"The groundwork of all happiness is health." - Leigh Hunt

Counting day by day steps could make you more energetic.

In newspapers

A study published online on June 25, 2019, shows that individuals who track their day by day steps are generally more energetic and fewer more likely to develop certain health problems. PLoS Medicine. Researchers reviewed data from two trials on nearly 1,300 adults (41% male), ages 45 to 75. Most were smokers in good health and without heart disease. People took a mean of seven,500 steps a day and did about 90 minutes of moderate to vigorous physical activity every week.

For the trials, half of the participants tracked their steps with a pedometer for 12 weeks while the opposite didn't. The pedometer group also received handbooks about walking programs and regular discussions with nurses who offered support and helped them set fitness goals. Some continued to trace their day by day steps after the trials ended, while others said the experience gave them a greater idea of ​​what number of steps they took every day.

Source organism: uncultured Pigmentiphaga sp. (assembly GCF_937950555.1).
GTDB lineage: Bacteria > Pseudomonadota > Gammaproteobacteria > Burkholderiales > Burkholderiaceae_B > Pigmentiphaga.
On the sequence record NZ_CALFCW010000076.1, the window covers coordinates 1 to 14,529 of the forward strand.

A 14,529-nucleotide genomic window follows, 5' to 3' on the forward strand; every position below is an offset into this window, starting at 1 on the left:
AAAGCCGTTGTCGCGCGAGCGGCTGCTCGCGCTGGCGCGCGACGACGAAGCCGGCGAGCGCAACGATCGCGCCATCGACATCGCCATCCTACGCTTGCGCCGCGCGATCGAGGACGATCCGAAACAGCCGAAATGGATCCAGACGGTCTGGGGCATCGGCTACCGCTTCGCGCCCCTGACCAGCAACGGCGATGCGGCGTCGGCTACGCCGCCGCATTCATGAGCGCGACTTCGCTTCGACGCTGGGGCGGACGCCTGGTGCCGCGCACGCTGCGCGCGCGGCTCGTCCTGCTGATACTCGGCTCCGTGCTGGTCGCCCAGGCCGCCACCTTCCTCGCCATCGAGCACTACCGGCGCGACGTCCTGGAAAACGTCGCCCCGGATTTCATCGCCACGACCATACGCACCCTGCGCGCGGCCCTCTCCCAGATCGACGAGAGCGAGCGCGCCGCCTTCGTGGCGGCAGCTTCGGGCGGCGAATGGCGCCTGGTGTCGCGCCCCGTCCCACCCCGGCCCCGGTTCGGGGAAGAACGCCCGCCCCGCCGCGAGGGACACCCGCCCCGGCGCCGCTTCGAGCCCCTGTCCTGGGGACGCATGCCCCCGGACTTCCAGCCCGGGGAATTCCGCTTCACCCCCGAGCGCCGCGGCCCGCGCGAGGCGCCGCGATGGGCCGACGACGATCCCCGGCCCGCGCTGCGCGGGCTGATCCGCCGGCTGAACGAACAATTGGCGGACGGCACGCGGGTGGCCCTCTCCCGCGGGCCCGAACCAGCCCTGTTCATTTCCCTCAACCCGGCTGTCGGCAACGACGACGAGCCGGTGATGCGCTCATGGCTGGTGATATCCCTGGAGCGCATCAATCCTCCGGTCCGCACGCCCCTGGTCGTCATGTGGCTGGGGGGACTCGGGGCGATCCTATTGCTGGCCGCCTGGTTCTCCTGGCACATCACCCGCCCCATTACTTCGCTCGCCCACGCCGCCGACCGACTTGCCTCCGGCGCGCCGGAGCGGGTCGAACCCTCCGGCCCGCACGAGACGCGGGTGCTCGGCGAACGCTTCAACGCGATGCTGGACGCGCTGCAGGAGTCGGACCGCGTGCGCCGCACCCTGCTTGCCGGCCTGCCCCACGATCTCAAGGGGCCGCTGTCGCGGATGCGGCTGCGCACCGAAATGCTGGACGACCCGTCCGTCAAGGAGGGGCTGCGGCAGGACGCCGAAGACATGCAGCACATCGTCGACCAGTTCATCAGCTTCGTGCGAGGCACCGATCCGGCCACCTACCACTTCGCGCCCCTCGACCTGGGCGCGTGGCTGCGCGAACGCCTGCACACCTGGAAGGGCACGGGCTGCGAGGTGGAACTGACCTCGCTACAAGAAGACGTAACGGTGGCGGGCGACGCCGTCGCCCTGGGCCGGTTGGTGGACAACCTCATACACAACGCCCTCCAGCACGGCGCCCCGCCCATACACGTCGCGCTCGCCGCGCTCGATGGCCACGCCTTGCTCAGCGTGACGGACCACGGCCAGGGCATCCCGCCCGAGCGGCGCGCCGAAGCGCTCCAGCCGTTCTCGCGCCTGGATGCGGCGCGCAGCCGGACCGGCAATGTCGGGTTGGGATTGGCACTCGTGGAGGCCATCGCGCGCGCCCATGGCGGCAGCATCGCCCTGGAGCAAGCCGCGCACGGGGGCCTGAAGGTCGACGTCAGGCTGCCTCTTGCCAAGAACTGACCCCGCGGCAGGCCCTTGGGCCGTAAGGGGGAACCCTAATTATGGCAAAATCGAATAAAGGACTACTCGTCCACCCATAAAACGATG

At follow-ups (three years for one trial and 4 years for the opposite), participants who originally used the pedometer were taking about 3,000 more steps per day and about half-hour of activity per week than those that didn't. There were those that didn't track. They were 44 percent less more likely to fracture their legs and 66 percent less more likely to have a heart attack or stroke. According to the researchers, the most important message is that using an easy pedometer or wrist activity tracker can encourage people to start out a walking program, increase their exercise intensity, and potentially encourage them to adopt healthy lifestyle changes. Can help give. – Improved health over time.

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